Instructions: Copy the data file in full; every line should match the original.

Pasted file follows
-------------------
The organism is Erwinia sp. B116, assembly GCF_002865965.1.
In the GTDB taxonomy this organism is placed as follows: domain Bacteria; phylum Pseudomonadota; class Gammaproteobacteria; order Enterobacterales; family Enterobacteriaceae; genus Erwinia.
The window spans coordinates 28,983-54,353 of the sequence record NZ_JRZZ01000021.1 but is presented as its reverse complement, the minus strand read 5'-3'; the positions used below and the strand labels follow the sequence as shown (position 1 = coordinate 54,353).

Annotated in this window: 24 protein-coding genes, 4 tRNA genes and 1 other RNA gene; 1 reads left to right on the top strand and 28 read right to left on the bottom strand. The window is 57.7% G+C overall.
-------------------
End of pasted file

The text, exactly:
The organism is Erwinia sp. B116, assembly GCF_002865965.1.
In the GTDB taxonomy this organism is placed as follows: domain Bacteria; phylum Pseudomonadota; class Gammaproteobacteria; order Enterobacterales; family Enterobacteriaceae; genus Erwinia.
The window spans coordinates 28,983-54,353 of the sequence record NZ_JRZZ01000021.1 but is presented as its reverse complement, the minus strand read 5'-3'; the positions used below and the strand labels follow the sequence as shown (position 1 = coordinate 54,353).

Annotated in this window: 24 protein-coding genes, 4 tRNA genes and 1 other RNA gene; 1 reads left to right on the top strand and 28 read right to left on the bottom strand. The window is 57.7% G+C overall.